], in order to make the course feasible and to facilitate communication between and among professor/researcher, sighted undergraduate and visually-impaired students, as well as to create a favorable environment for these students to learn the English language.
The application of the second questionnaire identified that eight of the visually-impaired students had access to the Internet at home, and they could access the podcasts and other assignments from class that we posted on the Facebook and WhatsApp groups. One of them went to the Visually Impaired Association of Paraná, daily, to access these groups. The tenth student, after a year of coming to our course, decided to share her neighbor’s Internet. The five remaining students went to a relative or friend’s home to have access to the Internet, and, therefore, were able to listen to the podcasts of the groups. Only the nine students who worked or had Internet at home accessed it several times a day, and every day. The remaining students depended on the availability of their relatives or friends. They said that they could access the Internet at least once or twice a week. Seven students did not have a Facebook account, and only four of them had downloaded and used WhatsApp regularly. Therefore, the undergraduate students opened Facebook accounts for those who did not have one, and downloaded the WhatsApp app for students who did not know about it. These visually-impaired students were taught how to use both the social networking platforms, and, later on, the instant messaging app. Today, after learning in our course, all of them use WhatsApp and Facebook. One of the low-vision students used Instagram (Instagram, Inc., San Francisco, CA, USA) and Twitter (Twitter, Inc., San Francisco, CA, USA), and accessed them weekly. A second student said he had a Twitter account, but rarely accessed it. At the beginning of 2015, two students listened to online newspapers, thirteen had e-mail accounts, and seven knew how to use Skype (Skype Communications Sarl, Luxembourg, Luxembourg) on their PCs (in 2017, we will teach them how to use Skype on smartphones and suggest speaking activities in English). At the end of 2015, one started his own blog, one began to access other people’s blogs, and two of them downloaded the Audio Bible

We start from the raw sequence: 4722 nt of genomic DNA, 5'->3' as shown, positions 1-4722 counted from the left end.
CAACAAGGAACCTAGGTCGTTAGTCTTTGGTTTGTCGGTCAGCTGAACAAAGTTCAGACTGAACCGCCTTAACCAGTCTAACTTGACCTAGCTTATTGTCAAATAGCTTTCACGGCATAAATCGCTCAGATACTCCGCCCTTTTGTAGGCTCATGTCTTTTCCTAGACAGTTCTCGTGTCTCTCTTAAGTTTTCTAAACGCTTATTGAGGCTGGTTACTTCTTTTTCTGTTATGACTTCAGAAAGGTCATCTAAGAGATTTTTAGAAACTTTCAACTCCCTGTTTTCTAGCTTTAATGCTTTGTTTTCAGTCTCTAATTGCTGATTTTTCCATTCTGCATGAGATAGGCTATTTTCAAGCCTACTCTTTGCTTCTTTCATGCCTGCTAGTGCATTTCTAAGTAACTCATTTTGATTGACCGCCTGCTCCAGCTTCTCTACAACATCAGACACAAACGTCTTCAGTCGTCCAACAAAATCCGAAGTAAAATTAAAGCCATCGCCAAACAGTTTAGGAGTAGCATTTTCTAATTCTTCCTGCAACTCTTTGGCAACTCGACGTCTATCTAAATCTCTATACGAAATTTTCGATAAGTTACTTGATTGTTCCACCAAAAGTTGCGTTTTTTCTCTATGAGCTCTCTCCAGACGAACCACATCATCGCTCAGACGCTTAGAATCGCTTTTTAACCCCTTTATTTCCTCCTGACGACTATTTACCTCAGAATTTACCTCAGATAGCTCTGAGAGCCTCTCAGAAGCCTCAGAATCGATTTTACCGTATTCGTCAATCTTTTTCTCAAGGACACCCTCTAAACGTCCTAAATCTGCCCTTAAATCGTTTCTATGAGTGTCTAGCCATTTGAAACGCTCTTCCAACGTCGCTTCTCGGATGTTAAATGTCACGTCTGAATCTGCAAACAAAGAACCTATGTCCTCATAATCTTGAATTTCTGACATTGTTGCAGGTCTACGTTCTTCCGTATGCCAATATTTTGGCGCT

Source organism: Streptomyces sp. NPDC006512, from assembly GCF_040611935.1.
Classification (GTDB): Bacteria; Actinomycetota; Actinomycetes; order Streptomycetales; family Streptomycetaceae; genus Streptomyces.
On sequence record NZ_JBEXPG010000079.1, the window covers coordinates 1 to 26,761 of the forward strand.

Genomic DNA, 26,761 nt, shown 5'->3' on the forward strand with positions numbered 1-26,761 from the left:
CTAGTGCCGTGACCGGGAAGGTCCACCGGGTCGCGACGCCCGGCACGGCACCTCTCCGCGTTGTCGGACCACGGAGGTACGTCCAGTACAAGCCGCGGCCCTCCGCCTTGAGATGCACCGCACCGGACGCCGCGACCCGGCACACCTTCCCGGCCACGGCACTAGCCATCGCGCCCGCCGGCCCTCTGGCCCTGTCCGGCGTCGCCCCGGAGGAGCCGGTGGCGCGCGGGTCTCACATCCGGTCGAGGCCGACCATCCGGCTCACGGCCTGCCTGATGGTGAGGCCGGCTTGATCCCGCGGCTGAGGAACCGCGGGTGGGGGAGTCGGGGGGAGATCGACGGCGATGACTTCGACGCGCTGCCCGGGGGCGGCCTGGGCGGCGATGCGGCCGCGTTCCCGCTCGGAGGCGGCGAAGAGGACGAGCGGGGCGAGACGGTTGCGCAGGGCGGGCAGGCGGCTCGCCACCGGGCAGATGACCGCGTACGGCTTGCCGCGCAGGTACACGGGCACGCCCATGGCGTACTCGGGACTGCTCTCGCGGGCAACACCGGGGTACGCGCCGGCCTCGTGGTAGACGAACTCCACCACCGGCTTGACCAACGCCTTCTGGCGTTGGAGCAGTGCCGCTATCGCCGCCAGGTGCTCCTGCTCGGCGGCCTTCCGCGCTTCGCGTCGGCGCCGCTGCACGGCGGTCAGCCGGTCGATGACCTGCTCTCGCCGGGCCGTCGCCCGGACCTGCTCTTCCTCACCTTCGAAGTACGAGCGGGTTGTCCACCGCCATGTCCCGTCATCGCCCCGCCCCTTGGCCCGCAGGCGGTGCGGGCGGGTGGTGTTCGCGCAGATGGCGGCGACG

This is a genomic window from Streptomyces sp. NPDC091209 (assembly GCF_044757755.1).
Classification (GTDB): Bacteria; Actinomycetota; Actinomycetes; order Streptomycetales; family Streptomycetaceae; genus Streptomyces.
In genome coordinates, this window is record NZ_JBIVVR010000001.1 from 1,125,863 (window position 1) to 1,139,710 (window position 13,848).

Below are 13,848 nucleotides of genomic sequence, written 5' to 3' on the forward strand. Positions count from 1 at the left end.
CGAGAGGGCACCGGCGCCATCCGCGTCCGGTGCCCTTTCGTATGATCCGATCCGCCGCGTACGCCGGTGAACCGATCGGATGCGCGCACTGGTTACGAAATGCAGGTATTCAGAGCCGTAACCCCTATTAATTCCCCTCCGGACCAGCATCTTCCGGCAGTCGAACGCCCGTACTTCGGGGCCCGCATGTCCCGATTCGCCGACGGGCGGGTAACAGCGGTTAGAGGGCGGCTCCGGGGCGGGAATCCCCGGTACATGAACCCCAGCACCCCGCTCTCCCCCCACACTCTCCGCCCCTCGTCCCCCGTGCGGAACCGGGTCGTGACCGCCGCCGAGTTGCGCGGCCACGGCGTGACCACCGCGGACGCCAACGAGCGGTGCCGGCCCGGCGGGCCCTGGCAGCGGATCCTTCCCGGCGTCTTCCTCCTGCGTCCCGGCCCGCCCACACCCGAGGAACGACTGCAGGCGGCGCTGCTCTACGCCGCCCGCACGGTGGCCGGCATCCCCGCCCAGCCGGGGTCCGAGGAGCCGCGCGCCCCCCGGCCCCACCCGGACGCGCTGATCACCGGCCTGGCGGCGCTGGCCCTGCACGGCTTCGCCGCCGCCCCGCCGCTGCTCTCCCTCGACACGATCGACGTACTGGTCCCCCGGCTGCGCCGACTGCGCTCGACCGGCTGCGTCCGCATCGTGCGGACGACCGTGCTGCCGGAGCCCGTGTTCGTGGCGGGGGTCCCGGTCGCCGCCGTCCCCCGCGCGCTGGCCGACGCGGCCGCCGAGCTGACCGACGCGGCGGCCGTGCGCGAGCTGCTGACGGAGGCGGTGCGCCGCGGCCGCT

in English on their smartphones and listen to it daily. Here, we may perceive that the entire process of digital inclusion converges on what Kukulska-Hulme et al. claim that MALL may offer to students, such as “create and share multimodal texts, communicate spontaneously with people anywhere in the world, construct artefacts and share them with others” [37
] (p. 3).
From the very beginning of our project “English for Us”, we were aware that we would have to look for ICT, as well as assistive technology that could assist us in our teaching. Therefore, the undergraduate students and I had to learn how to use screen readers, such as DOSVOX [40